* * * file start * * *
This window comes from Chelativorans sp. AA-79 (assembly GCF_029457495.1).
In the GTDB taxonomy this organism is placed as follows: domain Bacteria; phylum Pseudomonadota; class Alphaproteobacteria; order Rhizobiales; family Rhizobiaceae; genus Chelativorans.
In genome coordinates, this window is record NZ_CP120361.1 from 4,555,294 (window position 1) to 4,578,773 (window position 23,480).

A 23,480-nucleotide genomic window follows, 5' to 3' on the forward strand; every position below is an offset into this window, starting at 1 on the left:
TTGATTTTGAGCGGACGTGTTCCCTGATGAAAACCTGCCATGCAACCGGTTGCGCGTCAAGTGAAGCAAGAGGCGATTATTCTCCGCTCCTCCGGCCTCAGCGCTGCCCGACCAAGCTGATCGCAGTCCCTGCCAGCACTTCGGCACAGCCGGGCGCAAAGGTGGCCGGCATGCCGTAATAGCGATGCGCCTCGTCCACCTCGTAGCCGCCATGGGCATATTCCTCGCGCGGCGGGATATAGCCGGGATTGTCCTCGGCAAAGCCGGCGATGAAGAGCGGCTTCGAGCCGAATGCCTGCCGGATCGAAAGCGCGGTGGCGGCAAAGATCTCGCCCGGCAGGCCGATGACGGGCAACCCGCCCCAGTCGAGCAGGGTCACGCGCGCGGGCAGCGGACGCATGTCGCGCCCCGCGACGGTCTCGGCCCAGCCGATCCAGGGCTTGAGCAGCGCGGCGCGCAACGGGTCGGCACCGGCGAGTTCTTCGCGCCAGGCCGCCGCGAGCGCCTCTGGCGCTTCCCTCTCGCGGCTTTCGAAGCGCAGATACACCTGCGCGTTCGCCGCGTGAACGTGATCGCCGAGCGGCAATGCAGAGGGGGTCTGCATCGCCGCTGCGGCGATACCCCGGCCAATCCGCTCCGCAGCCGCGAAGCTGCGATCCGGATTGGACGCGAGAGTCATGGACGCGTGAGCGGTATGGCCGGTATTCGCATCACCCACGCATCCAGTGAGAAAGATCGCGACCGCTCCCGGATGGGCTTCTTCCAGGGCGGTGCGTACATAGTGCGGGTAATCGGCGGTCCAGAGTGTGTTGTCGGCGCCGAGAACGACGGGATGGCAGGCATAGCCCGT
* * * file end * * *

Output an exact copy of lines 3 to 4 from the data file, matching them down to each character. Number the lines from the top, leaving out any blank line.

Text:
In genome coordinates, this window is record NZ_CP120361.1 from 4,555,294 (window position 1) to 4,578,773 (window position 23,480).

A 23,480-nucleotide genomic window follows, 5' to 3' on the forward strand; every position below is an offset into this window, starting at 1 on the left: